After graduating college with a degree in broadcasting, in the early 1990s, I didn’t really know what I wanted to do. Months of driving around Texas to various television stations left me with an empty tank of gas, little money in the bank, and a lot of rejection from news directors. Ethnic reporters were “in”, and I was just too white with too little experience and nobody willing to give me a chance.
So, one afternoon, I wrote down a list of all the companies I wanted to work for as well as listed of all the people I knew that worked in the same city as those companies, whom I could use to network and see if they had any contacts I could, well, contact.
Viacom, the parent company of both MTV networks and VH-1, was at the top of my list. If I wasn’t going to work as a news reporter, I could darn well work as an entertainment reporter, producer, or coffee maker in New York. The details of how I was going to afford to live there, or even where I was going to live, hadn’t entered the picture yet. I just knew I needed to move and would regret not trying!
I wrote a letter to the chairman of Viacom, Sumner Redstone, who in turn passed my inquiry to Tom Freston, who in turn passed my letter to a Dwight Tierney, a VP of Marketing. His administrative assistant was a real piece of work, not the nicest person on the phone. But, in reflection, I suppose she was just protecting her boss. Or maybe she really was a real dragon. After several months of back-and-forth phone calls (I don’t think there was email back then), as well as a video audition tape, and many clever in-the-mail gifts, I decided it was better if I flew to New York to try and score an interview with Mr. Tierney. Of course, I didn’t have one when I flew to New York with my friend Suzanne, but ingenuity sometimes leads to great results.
While Suzanne was at the Metropolitan Museum of Art one afternoon, I went to Dean and Deluca, dressed in a suit, borrowed one of their aprons, bought a large glass of iced tea and a brownie, which I put into a box with my resume, cover letter, and hotel information and the bottom, and proceeded to take them to the delivery entrance of the Viacom building.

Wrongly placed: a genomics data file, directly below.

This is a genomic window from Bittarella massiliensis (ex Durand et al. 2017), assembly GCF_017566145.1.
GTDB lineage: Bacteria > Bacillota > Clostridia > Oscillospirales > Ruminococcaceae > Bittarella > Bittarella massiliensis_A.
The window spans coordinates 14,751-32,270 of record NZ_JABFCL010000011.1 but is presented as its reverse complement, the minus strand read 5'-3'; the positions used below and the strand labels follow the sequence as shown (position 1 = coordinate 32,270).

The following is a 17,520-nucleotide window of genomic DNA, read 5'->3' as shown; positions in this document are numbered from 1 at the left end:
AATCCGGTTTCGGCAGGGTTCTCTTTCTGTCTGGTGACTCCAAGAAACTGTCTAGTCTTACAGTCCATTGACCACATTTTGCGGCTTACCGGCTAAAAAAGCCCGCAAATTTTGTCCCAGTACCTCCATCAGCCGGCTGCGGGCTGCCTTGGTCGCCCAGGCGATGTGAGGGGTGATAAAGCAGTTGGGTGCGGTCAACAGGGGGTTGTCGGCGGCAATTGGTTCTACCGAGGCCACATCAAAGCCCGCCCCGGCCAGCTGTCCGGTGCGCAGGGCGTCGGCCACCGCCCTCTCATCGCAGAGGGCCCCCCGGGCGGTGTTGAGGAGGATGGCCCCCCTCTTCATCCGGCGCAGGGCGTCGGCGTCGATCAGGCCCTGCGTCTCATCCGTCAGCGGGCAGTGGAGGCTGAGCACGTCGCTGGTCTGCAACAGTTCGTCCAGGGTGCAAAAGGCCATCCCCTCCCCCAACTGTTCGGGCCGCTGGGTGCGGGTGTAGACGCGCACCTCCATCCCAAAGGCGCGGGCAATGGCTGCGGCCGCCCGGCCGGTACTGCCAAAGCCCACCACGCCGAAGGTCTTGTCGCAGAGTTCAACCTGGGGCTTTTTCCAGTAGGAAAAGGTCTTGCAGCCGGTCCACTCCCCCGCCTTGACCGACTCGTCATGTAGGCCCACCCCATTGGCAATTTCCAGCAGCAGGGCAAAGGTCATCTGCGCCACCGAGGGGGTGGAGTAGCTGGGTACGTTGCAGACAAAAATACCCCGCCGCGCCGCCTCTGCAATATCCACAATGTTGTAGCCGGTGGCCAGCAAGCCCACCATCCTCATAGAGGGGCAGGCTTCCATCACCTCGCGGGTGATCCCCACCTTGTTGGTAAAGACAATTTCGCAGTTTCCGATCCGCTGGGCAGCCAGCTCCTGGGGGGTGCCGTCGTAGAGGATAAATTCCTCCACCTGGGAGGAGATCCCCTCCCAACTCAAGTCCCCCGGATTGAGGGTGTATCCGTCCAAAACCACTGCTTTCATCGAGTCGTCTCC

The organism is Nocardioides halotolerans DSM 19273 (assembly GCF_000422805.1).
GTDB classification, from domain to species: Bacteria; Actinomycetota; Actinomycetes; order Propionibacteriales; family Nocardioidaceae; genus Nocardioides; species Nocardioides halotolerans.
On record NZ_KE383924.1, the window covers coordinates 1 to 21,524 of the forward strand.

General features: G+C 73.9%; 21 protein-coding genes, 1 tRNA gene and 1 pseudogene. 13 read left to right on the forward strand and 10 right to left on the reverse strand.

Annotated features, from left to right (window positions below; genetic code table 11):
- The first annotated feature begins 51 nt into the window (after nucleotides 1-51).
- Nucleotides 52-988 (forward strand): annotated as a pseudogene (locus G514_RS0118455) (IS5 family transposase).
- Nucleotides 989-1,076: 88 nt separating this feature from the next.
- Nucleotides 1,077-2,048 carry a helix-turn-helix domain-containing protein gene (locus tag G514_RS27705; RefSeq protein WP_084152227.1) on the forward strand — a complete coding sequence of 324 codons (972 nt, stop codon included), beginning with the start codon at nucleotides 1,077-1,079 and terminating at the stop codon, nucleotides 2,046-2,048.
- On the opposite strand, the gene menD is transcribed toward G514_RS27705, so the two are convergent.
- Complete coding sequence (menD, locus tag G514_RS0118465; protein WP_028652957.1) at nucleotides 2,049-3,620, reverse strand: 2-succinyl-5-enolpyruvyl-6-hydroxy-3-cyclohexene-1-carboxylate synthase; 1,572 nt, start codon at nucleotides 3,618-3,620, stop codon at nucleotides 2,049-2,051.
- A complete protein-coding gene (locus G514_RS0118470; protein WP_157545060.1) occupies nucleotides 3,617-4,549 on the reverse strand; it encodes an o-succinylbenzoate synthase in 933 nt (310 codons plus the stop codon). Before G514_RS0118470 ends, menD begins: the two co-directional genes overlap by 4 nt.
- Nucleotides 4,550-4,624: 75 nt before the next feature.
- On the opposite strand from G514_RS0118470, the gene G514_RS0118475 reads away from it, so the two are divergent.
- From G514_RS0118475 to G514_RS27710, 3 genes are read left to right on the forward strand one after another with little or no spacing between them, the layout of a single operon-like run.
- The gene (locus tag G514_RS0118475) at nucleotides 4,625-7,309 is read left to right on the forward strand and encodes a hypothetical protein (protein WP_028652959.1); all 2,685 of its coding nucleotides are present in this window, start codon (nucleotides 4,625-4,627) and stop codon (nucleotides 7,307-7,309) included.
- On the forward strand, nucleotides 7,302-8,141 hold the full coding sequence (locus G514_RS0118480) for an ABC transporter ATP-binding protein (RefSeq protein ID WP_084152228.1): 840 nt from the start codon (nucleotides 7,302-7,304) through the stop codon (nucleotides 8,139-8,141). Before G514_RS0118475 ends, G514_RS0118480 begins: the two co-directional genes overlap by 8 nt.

This was before September 11, so security proceeded to assume I was a delivery man and took me to Dwight Tierney’s office, where I presented my box of goodies to his very surprised secretary. Unfortunately, he was out of the office, but a week after I returned home to Texas, I was invited to return to New York to meet with Mr. Tierney, which I did, as he was impressed by my efforts. Unfortunately, he didn’t have a job for me, despite all of my suggestions of what I could do for the company and his department, but in the end, I felt the satisfaction of knowing I tried my best, pursued every avenue, made all the necessary calls, and never gave up. You might not always get the job, but you will definitely have expanded your career network!
A few years later, and having built up my career network, I decided to see if I could get an informational interview with the Director of Marketing for VH-1. As it turned out, my wonderful friend Kimberly, who was working as a corporate concierge in Manhattan, kindly sent me his contact information, along with the contact information for many other people she had met while at various cocktail parties and work functions. Cold calling is never easy, but I did manage get him on the phone (and not hang up). It’s always a good idea to have some sort of reason to be calling a person, and luckily he remembered Kimberly and was happy to set up a time for us to meet for half an hour to discuss his career and VH-1.
I flew to New York, with my updated resume (just in case he wanted to see it). Our conversation was informative and professional, but despite his high position, he did take the time to discuss what it took to get a job at VH-1, and other interesting facets of his career. Remember, an informational interview is always about the person you are speaking to, unless at some point they do ask to see your resume.
After our chat, he told me to please keep in touch (there wasn’t an opening in his department), which I did for several years, until we eventually we lost touch. Did I regret going to New York twice in search of a job with Viacom? Absolutely not! Was I a bit disappointed that I didn’t get a job? Certainly, but because I did what I wanted to do, and TRIED, it gave me the courage to ask for other informational interviews, be bolder on the phone, learn better interview techniques, and allowed me to have more confidence than I’d ever had before.
Remember, keep on keeping on!